Social and political contexts
- Frances Power Cobbe and workhouse visitation
- Cobbe and the “Echo” — the first respectable halfpenny newspaper
- Cobbe as an expert in public relations
- Frances Power Cobbe's very Victorian morality
An 1864 advertisement for two works by Cobbe. Click on image to enlarge it.
Caine, Barbara. [Review of] The Theological and Ethical Writings of Frances Power Cobbe, 1822-1904. Victorian Studies 45.4 (Summer 2003): 748-749.
“This. . . is the first sustained and detailed discussion of her theological and ethical writings. . . . Peacock includes revealing discussions of her disagreements and correspondence with Charles Darwin, Francis Galton, J. S. Mill, and Herbert Spencer and suggests that Cobbe was the primary target of John Ruskin's well-known fulmination against women who meddle with theology in his Sesame and Lilies (1865). What Peacock offers is not so much an analysis of Cobbe's theological and ethical writings as an account of how they developed and changed across the course of her life. This seems by far the best approach to Cobbe.” — Project Muse.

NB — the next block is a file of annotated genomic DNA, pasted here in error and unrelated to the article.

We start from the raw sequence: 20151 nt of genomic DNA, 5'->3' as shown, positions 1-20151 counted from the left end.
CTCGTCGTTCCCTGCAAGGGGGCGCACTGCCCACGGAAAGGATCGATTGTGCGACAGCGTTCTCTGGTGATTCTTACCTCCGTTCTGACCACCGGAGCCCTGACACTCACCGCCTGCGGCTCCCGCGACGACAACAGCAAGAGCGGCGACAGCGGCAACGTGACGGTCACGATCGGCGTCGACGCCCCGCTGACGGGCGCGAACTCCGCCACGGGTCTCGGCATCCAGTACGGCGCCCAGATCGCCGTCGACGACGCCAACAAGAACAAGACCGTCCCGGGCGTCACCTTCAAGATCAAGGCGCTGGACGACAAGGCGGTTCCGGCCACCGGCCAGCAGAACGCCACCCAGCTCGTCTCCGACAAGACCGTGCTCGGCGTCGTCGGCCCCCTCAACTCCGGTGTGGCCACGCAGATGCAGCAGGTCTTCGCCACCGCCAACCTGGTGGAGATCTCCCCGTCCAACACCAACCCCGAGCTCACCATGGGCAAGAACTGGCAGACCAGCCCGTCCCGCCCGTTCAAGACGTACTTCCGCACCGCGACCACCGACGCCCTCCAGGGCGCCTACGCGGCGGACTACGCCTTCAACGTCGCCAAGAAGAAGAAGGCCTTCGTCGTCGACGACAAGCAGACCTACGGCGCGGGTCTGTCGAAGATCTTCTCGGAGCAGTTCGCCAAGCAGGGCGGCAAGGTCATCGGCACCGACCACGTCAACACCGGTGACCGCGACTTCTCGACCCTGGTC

Cobbe, Frances Power. The Duties of Women. A Course of Lectures. 8th American ed. Chicago: Woman's Temperance Publication Association, 1887. Internet Archive version of copy in the N.Y. Public Library. Web. 8 July 2014.
Cobbe, Frances Power. The Theological and Ethical Writings of Frances Power Cobbe, 1822-1904 . Lewiston, NY: Edwin Mellen Press, 2002.
Mitchell, Sally Frances Power Cobbe: Victorian Feminist, Journalist, Reformer. Charlottesville and London: University of Virginia Press, 2004.
Last modified 25 July 2016